Constitutional attorney, Glenn Greenwald, has done a comprehensive dissection of the Defense Authorization Act, a must-read article for all American citizens. While the bill, which passed in the Senate on Thursday, essentially codifies the status quo, that status quo, unbeknownst to most Americans, removes all protections under the law that the constitution has guaranteed to citizens since the nation's founding. The bill first requires that all accused terrorists be indefinitely imprisoned by the military, not the civilian court system, allowing, though not mandating, the military to hold even U.S. citizens captured on U.S. soil without trial in military prisons. Second, it renews the Authorization to Use Military Force against any person or nation that "substantially supports" terrorist groups, an ever-expanding list, and registers the "battlefield" as the entire world, including within the United States itself. Third, it restricts the president's ability to transfer detainees from Guantanamo prison.
Mr. Greenwald does a thorough job of explaining the bill in the abstract. But what does this mean for us ? Who is a terrorist supporter under this law? A Liberal journalist? Non-governmental organizations that provide food and shelter to the world's poor, regardless of the policies of their governments ? Here is an example: Oxfam provides grain and medical treatment to the poorest nations in Africa and the Middle East, including Palestine. So if the government of Gaza, now classified as a terrorist organization, benefits from Oxfam's generosity, does that make Oxfam a "substantial supporter" of terrorism? If I write a ten dollar check to Oxfam and one dollar is spent on the Palestinian people, am I a "substantial supporter" of terrorism? If Juan Cole or Noam Chomsky writes an article pointing out that the U.S. government's claims about Iran's nuclear program are essentially made- up fiction, can they be imprisoned for life for supporting a terrorist organization? The bill is so vague and without definition that it can be used to imprison anybody for anything. And anywhere. The scarier-still part is the "global battlefield" stipulation, which means that Glen Greenwald, who spends most of his time in Buenos Aires and Brazil, could be arrested at his home there by American troops. As Representative Jerrold Nadler said on MSNBC this morning, " To our shame, a majority of both parties in the Senate voted for a bill that permits an American citizen accused of being an ally of al qaeda to be jailed indefinitely without any evidence or a trial. This goes against every American tradition, every legal norm ...it's tyranny. "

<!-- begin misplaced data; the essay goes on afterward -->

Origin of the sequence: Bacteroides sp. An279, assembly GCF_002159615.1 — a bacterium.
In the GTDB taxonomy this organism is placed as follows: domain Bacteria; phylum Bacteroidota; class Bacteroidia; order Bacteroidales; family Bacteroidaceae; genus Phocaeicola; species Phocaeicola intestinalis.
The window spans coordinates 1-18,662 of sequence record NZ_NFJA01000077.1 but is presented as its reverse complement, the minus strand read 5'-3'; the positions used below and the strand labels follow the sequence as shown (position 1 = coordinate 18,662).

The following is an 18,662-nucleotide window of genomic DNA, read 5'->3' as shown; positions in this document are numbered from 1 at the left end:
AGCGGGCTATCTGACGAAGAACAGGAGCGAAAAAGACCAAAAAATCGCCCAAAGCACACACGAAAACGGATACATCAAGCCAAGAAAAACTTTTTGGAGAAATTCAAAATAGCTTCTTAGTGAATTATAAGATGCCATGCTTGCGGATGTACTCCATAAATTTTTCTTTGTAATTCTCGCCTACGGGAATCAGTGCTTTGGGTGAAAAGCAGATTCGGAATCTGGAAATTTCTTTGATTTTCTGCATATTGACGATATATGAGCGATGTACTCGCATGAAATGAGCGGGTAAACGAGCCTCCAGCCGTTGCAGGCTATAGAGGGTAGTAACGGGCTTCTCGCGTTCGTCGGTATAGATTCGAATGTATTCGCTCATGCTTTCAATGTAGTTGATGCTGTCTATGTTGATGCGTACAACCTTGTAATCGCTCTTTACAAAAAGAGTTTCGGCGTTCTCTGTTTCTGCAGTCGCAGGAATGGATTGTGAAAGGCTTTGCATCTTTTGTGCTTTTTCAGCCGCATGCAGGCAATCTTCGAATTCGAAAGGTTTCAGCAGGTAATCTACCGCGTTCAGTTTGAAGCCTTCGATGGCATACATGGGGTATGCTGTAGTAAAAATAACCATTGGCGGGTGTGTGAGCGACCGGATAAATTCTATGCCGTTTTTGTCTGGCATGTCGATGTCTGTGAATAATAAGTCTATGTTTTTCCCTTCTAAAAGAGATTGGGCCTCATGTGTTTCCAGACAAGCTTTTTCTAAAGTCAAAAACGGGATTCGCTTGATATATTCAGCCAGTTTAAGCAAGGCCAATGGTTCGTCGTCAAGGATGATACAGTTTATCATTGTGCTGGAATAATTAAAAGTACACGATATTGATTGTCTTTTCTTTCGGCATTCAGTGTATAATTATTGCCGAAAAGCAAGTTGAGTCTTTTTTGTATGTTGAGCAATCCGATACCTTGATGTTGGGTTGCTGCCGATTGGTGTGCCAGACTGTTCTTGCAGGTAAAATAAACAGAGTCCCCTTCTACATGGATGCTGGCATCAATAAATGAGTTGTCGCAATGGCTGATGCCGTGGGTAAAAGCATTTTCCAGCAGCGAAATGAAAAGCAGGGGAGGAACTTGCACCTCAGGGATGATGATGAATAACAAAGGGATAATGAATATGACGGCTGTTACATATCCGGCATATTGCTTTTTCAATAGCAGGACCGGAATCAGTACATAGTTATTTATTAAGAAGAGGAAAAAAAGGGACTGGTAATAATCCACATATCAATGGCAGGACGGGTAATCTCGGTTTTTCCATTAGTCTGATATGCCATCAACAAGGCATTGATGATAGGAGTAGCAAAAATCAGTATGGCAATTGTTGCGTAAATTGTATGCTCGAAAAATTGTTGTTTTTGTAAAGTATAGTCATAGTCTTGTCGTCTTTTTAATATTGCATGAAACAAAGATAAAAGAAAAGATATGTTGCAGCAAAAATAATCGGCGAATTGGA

For those of us contemplating expatriation, moving to New Zealand or Iceland or any other country where the United States has neither troops nor an oil interest will not insulate us from the threat of arrest by the U.S. military. As Mr. Greenwald points out, President Obama's threatened veto may be based not on a defense of the civil liberties of American citizens, but on the question of who gets to imprison us - the military or the police. Certainly expatriation offers some protection against a rising police state, since it is doubtful that a journalist would be pursued across borders. But it is no guarantee, as the assassination of American citizen Anwar al-Awlaki and his children, both by drone attacks in Yemen, attests. (al-Awlaki was an articulate Muslim cleric who spoke out against US attacks on Muslim populations. The White House claimed that al-Awlaki was involved in three Al Qaeda attacks, but Yemeni experts found no evidence at all to support those claims. Since he was assassinated without charges or trial, we will never know.)
What can we do as concerned citizens? The White House has a comment line, where operators register opinions. I suppose that over a million demands for rule of law might register, but there is certainly no guarantee. All but six Senators voted for this bill and voted against the amendments of Rand Paul, Dianne Feinstein and Mark Udall, which would have eliminated the unconstitutional provisions from the funding bill. So you could call the offices of your senators and read the riot act. The bill has passed and is now in conference, so it won't change anything, but it will let them know that in spite of the media blackout, the voters have been paying attention and are pissed off. You could ask the unions to carry placards demanding a return to rule of law and exclusion of American citizens from the provisions of this bill when they next rally or march. Beyond that, there is little we can do, other than massively expatriate to another country - one that has a constitution protecting the rights of its people.